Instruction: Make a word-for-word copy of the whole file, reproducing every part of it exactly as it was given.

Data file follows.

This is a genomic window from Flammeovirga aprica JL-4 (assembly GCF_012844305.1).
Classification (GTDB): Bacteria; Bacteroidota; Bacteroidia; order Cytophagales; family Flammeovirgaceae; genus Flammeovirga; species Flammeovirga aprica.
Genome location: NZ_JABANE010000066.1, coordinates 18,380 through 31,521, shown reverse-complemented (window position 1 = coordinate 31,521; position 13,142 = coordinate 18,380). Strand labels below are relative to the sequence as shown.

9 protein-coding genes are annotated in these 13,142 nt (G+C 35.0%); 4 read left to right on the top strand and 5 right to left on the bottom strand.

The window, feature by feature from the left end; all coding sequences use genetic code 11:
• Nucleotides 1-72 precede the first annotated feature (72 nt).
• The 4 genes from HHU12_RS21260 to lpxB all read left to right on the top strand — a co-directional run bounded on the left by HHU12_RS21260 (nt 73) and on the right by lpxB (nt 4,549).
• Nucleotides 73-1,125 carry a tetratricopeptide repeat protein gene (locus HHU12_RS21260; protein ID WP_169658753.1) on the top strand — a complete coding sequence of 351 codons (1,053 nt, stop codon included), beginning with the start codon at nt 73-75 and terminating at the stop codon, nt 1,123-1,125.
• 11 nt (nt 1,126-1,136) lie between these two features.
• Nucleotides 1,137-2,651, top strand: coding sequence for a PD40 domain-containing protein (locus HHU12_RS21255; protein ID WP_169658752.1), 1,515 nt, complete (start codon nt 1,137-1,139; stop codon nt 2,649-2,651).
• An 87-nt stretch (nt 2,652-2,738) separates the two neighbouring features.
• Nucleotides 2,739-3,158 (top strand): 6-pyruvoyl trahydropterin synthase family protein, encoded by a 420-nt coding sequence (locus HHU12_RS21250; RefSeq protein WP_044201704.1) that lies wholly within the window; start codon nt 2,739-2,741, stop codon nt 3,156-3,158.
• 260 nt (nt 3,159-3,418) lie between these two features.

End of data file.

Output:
This is a genomic window from Flammeovirga aprica JL-4 (assembly GCF_012844305.1).
Classification (GTDB): Bacteria; Bacteroidota; Bacteroidia; order Cytophagales; family Flammeovirgaceae; genus Flammeovirga; species Flammeovirga aprica.
Genome location: NZ_JABANE010000066.1, coordinates 18,380 through 31,521, shown reverse-complemented (window position 1 = coordinate 31,521; position 13,142 = coordinate 18,380). Strand labels below are relative to the sequence as shown.

9 protein-coding genes are annotated in these 13,142 nt (G+C 35.0%); 4 read left to right on the top strand and 5 right to left on the bottom strand.

The window, feature by feature from the left end; all coding sequences use genetic code 11:
• Nucleotides 1-72 precede the first annotated feature (72 nt).
• The 4 genes from HHU12_RS21260 to lpxB all read left to right on the top strand — a co-directional run bounded on the left by HHU12_RS21260 (nt 73) and on the right by lpxB (nt 4,549).
• Nucleotides 73-1,125 carry a tetratricopeptide repeat protein gene (locus HHU12_RS21260; protein ID WP_169658753.1) on the top strand — a complete coding sequence of 351 codons (1,053 nt, stop codon included), beginning with the start codon at nt 73-75 and terminating at the stop codon, nt 1,123-1,125.
• 11 nt (nt 1,126-1,136) lie between these two features.
• Nucleotides 1,137-2,651, top strand: coding sequence for a PD40 domain-containing protein (locus HHU12_RS21255; protein ID WP_169658752.1), 1,515 nt, complete (start codon nt 1,137-1,139; stop codon nt 2,649-2,651).
• An 87-nt stretch (nt 2,652-2,738) separates the two neighbouring features.
• Nucleotides 2,739-3,158 (top strand): 6-pyruvoyl trahydropterin synthase family protein, encoded by a 420-nt coding sequence (locus HHU12_RS21250; RefSeq protein WP_044201704.1) that lies wholly within the window; start codon nt 2,739-2,741, stop codon nt 3,156-3,158.
• 260 nt (nt 3,159-3,418) lie between these two features.